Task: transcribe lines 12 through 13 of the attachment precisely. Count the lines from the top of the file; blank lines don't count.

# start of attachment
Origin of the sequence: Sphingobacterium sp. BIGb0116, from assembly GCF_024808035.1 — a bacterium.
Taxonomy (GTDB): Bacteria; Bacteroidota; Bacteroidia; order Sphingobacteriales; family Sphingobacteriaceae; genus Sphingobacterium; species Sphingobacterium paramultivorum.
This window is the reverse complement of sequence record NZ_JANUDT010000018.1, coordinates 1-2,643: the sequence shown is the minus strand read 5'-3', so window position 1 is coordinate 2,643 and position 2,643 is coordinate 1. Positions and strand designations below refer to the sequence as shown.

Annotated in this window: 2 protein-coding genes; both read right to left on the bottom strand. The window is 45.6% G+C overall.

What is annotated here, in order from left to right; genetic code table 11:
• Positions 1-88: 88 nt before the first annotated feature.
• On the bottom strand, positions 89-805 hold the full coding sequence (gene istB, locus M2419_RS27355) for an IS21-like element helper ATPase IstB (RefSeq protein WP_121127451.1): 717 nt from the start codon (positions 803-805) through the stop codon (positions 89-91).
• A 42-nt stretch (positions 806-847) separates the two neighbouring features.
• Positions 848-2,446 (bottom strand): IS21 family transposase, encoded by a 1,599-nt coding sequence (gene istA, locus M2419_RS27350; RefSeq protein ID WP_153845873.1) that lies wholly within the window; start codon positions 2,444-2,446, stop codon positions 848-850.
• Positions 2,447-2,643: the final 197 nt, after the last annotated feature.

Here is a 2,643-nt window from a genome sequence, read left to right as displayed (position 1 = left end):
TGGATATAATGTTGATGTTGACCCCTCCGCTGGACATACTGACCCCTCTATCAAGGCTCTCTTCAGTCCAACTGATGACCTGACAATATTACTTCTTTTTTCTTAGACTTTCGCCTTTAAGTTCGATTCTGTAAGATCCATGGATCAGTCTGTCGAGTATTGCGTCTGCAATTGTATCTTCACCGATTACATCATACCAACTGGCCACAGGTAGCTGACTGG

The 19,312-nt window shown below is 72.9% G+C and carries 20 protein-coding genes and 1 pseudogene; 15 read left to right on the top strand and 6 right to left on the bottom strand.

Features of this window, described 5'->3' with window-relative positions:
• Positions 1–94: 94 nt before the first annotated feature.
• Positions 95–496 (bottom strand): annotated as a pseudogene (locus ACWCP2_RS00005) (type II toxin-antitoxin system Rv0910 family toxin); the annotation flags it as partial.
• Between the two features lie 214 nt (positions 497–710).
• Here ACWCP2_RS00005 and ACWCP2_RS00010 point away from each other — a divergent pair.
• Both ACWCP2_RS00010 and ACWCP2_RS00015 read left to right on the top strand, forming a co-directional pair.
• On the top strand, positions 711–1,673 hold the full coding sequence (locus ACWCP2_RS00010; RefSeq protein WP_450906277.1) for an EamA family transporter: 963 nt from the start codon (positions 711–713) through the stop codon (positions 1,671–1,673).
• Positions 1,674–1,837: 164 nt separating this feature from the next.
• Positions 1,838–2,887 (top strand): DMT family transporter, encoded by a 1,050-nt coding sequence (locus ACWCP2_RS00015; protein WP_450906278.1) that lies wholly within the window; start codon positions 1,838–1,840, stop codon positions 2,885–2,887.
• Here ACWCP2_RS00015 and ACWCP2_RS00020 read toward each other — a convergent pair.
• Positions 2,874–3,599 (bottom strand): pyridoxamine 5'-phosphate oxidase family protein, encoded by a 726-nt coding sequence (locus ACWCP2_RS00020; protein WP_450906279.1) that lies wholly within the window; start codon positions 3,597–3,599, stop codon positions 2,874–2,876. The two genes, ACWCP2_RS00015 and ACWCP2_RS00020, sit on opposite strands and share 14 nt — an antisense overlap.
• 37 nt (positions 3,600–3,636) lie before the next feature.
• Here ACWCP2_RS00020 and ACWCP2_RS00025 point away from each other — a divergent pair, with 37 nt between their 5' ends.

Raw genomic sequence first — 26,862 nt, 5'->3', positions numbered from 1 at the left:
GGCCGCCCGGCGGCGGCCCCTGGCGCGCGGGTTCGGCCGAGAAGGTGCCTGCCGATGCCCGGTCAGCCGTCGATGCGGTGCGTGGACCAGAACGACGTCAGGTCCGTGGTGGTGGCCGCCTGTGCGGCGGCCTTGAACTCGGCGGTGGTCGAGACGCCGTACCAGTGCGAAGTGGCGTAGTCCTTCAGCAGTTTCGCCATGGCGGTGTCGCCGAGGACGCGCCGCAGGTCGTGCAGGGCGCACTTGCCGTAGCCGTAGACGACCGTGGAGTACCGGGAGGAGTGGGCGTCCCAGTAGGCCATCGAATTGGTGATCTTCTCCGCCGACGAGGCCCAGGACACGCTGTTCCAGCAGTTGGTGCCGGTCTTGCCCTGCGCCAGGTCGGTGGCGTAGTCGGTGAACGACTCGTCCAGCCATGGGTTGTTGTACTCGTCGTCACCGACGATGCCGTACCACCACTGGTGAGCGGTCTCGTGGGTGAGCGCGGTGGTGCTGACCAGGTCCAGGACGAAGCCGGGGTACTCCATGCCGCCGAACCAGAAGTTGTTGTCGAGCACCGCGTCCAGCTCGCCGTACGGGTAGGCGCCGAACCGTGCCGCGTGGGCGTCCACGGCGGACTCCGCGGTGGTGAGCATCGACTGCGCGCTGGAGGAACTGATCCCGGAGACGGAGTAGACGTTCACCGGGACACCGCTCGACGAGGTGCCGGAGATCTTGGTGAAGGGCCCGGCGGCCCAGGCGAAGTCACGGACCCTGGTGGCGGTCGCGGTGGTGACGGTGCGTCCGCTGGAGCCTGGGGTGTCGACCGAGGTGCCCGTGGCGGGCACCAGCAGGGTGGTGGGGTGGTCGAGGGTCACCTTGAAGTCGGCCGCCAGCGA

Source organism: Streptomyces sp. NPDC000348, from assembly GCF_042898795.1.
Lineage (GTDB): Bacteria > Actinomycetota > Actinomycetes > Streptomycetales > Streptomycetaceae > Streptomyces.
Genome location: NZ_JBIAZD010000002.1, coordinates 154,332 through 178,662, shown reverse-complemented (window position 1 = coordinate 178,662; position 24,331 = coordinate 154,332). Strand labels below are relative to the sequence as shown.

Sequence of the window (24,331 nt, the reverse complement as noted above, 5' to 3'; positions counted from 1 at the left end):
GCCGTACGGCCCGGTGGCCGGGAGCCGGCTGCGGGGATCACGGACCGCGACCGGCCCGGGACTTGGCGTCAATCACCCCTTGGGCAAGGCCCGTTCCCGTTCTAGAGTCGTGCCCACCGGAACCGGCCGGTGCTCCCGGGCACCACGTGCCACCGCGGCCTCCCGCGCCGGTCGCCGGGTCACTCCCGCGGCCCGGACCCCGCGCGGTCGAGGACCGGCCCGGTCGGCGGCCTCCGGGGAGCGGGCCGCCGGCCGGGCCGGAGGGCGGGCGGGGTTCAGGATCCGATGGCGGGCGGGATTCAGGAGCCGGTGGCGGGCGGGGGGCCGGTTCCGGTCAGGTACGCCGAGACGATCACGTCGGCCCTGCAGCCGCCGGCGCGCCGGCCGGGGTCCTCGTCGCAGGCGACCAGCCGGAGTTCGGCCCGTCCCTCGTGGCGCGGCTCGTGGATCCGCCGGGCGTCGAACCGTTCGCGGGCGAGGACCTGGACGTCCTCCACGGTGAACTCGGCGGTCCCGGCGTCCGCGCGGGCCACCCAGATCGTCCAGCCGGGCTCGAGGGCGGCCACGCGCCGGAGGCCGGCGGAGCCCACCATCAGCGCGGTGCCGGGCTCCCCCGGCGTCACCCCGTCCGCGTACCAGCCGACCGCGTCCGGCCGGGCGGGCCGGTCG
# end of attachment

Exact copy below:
TGGATATAATGTTGATGTTGACCCCTCCGCTGGACATACTGACCCCTCTATCAAGGCTCTCTTCAGTCCAACTGATGACCTGACAATATTACTTCTTTTTTCTTAGACTTTCGCCTTTAAGTTCGATTCTGTAAGATCCATGGATCAGTCTGTCGAGTATTGCGTCTGCAATTGTATCTTCACCGATTACATCATACCAACTGGCCACAGGTAGCTGACTGG

The 19,312-nt window shown below is 72.9% G+C and carries 20 protein-coding genes and 1 pseudogene; 15 read left to right on the top strand and 6 right to left on the bottom strand.